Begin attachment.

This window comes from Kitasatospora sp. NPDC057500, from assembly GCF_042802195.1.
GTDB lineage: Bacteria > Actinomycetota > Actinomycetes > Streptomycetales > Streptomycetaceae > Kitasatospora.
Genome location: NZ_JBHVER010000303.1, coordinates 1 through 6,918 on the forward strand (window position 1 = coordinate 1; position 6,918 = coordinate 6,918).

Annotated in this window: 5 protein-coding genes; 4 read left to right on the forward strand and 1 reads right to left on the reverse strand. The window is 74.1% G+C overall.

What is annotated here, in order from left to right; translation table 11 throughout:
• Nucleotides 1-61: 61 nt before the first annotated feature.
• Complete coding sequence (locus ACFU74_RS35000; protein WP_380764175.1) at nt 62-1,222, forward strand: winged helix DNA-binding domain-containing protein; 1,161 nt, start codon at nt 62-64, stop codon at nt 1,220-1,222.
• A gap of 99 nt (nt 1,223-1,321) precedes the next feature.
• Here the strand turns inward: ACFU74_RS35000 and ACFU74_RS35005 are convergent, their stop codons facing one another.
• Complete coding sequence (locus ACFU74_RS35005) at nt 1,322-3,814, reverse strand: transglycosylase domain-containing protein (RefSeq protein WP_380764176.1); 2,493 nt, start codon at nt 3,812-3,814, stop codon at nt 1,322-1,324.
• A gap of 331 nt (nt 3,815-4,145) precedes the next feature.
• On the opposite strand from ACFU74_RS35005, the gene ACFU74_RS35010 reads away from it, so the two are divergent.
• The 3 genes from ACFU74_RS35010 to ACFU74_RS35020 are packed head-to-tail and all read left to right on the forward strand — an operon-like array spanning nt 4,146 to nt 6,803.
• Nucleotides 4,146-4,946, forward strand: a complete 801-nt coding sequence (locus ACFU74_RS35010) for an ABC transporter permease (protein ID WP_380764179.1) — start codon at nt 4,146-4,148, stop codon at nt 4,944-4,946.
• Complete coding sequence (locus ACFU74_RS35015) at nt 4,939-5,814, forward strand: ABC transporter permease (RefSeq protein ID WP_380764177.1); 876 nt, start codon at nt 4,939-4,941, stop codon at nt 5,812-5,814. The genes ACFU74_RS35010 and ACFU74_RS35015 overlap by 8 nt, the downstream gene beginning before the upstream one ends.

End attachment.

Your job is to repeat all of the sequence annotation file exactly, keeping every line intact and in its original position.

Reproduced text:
This window comes from Kitasatospora sp. NPDC057500, from assembly GCF_042802195.1.
GTDB lineage: Bacteria > Actinomycetota > Actinomycetes > Streptomycetales > Streptomycetaceae > Kitasatospora.
Genome location: NZ_JBHVER010000303.1, coordinates 1 through 6,918 on the forward strand (window position 1 = coordinate 1; position 6,918 = coordinate 6,918).

Annotated in this window: 5 protein-coding genes; 4 read left to right on the forward strand and 1 reads right to left on the reverse strand. The window is 74.1% G+C overall.

What is annotated here, in order from left to right; translation table 11 throughout:
• Nucleotides 1-61: 61 nt before the first annotated feature.
• Complete coding sequence (locus ACFU74_RS35000; protein WP_380764175.1) at nt 62-1,222, forward strand: winged helix DNA-binding domain-containing protein; 1,161 nt, start codon at nt 62-64, stop codon at nt 1,220-1,222.
• A gap of 99 nt (nt 1,223-1,321) precedes the next feature.
• Here the strand turns inward: ACFU74_RS35000 and ACFU74_RS35005 are convergent, their stop codons facing one another.
• Complete coding sequence (locus ACFU74_RS35005) at nt 1,322-3,814, reverse strand: transglycosylase domain-containing protein (RefSeq protein WP_380764176.1); 2,493 nt, start codon at nt 3,812-3,814, stop codon at nt 1,322-1,324.
• A gap of 331 nt (nt 3,815-4,145) precedes the next feature.
• On the opposite strand from ACFU74_RS35005, the gene ACFU74_RS35010 reads away from it, so the two are divergent.
• The 3 genes from ACFU74_RS35010 to ACFU74_RS35020 are packed head-to-tail and all read left to right on the forward strand — an operon-like array spanning nt 4,146 to nt 6,803.
• Nucleotides 4,146-4,946, forward strand: a complete 801-nt coding sequence (locus ACFU74_RS35010) for an ABC transporter permease (protein ID WP_380764179.1) — start codon at nt 4,146-4,148, stop codon at nt 4,944-4,946.
• Complete coding sequence (locus ACFU74_RS35015) at nt 4,939-5,814, forward strand: ABC transporter permease (RefSeq protein ID WP_380764177.1); 876 nt, start codon at nt 4,939-4,941, stop codon at nt 5,812-5,814. The genes ACFU74_RS35010 and ACFU74_RS35015 overlap by 8 nt, the downstream gene beginning before the upstream one ends.